In a case with a number of interesting twists, the Court of Appeals for the D.C. Circuit recently affirmed a decision by a U.S. District Court that, in relevant part, had dismissed a wrongful death action filed against a security services employer who supplied a gun to one of its employees who used the gun to take his own life [see Rollins v. Wackenhut Servs., Inc., 2012 U.S. App. LEXIS 26549 (D.C. Cir., Dec. 28, 2012)]. The deceased employee’s personal representative took the position that the employer issued the gun to the deceased without adequately investigating his background and mental history, that an adequate examination would have revealed a long history of mental illness, and that the employer’s negligence was a substantial cause in allowing the deceased’s suicide. The D.C. Circuit Court agreed with the district court that the deceased’s act was an intervening event that precluded liability.
Devin Bailey had a history of mental problems. He withdrew from college because of depression and mental health problems. He joined the Navy but was quickly discharged after having been hospitalized for psychosis only a few days into his service. Later, when Bailey’s mother attempted to have him transported involuntarily to a mental hospital for treatment, he attacked a police officer, kicked him and was arrested for the assault and for carrying a dangerous weapon–an 8 inch knife. He was subsequently diagnosed as having Bipolar Disorder, Severe with Psychotic Features.
Some time later, Bailey voluntarily admitted himself to a hospital, where doctors prescribed him the antipsychotic drug ABILIFYÆ. An accompanying “black-box warning” stated: “Children, adolescents, and young adults taking antidepressants for major depressive disorder (MDD) and other psychiatric disorders are at increased risk of suicidal thinking and behavior.” Still later, he applied for a job with the employer, who provided security services to the federal government. He was hired as an armed guard at Walter Reed Army Medical Center. According to the personal representative’s wrongful death complaint, the employer did not examine Bailey’s Navy service record, ignored the fact that Bailey had an outstanding warrant related to an unresolved criminal charge of assault and battery, and nevertheless hired him as a guard and gave him a gun. Approximately one month after he received the weapon, Bailey fatally shot himself while on duty in one of the Walter Reed guard shacks.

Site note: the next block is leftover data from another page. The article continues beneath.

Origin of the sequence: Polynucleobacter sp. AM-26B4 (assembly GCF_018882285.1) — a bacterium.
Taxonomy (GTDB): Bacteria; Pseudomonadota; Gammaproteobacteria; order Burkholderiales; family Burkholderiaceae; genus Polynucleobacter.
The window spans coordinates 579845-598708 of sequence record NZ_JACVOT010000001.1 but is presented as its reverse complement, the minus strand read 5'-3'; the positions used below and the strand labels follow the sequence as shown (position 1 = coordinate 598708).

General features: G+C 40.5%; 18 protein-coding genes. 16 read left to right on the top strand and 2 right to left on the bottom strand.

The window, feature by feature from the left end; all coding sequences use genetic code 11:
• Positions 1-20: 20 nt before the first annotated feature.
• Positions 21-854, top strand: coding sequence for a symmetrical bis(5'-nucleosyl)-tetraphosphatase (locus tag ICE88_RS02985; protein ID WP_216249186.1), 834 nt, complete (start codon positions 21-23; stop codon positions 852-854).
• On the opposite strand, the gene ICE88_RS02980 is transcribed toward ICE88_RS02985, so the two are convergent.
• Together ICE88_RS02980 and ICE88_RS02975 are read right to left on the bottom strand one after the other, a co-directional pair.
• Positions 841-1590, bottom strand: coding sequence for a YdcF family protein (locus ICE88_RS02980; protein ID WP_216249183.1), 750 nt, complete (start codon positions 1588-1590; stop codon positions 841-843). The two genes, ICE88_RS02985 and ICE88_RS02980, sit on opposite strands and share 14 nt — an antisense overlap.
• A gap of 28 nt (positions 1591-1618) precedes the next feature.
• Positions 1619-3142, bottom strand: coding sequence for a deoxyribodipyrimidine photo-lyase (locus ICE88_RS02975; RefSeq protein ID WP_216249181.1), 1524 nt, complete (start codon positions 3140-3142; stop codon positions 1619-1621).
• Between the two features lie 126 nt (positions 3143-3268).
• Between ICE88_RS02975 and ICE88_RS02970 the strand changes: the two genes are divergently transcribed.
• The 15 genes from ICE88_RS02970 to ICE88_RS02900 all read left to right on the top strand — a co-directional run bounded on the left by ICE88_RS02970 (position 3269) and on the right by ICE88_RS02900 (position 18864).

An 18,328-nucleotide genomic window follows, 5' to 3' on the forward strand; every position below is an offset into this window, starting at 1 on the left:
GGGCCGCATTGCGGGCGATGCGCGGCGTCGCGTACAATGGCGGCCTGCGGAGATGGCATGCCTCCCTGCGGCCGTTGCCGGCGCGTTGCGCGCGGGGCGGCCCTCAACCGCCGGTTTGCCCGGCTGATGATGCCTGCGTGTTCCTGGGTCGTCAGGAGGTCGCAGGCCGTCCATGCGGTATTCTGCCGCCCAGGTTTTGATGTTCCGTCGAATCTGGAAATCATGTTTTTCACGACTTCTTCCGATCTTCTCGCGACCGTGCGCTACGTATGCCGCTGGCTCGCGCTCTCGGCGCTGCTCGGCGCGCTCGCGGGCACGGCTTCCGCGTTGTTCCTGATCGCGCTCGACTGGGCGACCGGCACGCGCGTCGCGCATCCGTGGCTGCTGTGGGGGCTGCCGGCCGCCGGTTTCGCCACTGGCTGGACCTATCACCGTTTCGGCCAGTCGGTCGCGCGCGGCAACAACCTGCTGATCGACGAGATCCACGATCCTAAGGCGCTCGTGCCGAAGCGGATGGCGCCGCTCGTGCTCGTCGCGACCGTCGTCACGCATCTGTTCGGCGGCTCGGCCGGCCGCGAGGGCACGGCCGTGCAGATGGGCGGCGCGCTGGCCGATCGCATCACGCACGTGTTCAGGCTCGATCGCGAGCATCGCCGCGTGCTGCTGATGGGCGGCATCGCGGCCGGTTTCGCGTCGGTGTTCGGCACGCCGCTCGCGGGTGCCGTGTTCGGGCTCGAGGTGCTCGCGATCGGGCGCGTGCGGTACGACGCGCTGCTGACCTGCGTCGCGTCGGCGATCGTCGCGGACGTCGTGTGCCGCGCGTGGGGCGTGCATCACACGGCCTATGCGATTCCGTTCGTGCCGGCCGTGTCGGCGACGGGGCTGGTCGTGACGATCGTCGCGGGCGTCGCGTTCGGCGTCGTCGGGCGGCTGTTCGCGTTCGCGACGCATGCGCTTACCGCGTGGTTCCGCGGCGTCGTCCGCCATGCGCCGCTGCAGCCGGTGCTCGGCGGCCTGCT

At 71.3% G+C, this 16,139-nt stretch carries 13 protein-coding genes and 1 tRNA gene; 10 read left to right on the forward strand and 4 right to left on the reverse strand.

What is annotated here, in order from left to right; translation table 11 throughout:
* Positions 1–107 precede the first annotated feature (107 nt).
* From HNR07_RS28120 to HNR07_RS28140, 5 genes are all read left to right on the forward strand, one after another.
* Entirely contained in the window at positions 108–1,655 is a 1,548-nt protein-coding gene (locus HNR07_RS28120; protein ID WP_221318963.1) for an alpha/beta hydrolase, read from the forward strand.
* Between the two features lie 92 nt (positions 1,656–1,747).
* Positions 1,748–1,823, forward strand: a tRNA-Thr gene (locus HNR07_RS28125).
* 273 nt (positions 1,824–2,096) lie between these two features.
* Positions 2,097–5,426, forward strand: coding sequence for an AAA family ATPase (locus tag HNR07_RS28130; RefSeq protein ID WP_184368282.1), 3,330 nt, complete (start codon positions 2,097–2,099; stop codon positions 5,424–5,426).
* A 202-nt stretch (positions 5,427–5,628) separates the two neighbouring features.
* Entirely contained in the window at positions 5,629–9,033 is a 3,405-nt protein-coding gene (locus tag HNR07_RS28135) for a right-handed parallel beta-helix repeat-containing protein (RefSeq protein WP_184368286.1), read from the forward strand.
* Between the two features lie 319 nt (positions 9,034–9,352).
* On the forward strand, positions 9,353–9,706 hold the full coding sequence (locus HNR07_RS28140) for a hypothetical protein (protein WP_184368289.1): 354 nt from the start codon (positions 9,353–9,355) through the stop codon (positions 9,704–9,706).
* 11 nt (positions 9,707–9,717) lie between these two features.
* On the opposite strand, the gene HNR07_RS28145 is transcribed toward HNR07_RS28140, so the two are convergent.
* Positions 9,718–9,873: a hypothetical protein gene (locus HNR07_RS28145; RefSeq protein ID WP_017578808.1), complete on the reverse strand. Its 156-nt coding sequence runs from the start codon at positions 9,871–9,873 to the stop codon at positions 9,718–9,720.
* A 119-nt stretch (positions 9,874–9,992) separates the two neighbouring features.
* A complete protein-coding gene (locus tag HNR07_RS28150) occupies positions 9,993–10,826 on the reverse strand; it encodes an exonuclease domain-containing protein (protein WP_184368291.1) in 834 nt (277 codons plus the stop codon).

District Court Dismisses the Complaint, But Not on Exclusivity Grounds
The district court rejected the employer’s argument that the wrongful death action against it was barred by the exclusive remedy provisions of the D.C. Workers’ Compensation Act (“the Act), agreeing with the plaintiff that the Act [see D.C. Code § 32–1504(a) & (b)] did not apply ”where injury to the employee was occasioned solely by his intoxication or by his willful intention to injure or kill himself or another.“ The district court noted, however, that by relying on D.C. Code § 32–1503(d) to escape the Act’s coverage, plaintiff ”effectively admitted that the suicide was a willful and intentional act.” If the death was the result of Bailey’s intentional act, it could not have been the result of the employer’s negligence, reasoned the district court. Therefore, the case was dismissed.
Court of Appeals Decision
The appeals court noted the personal representative’s core argument, that if the employer had properly investigated Bailey’s background, it would have discovered that he was prohibited from possessing a firearm under 18 U.S.C. § 922(g), which prohibits firearms possession by any “fugitive from justice,” “mental defective,” or person “who has been committed to a mental institution.” The appeals court agreed with the district court that other courts have generally rejected suicide negligence claims premised on violations of § 922(g) or other gun control statutes. While the D.C. Court of Appeals had never addressed a case of negligent firearm distribution that resulted in suicide, for some time it had affirmed a broad general rule against negligence liability for suicide. The appeals court agreed that Bailey’s suicide was an intervening act that precluded the employer’s liability under D.C. law.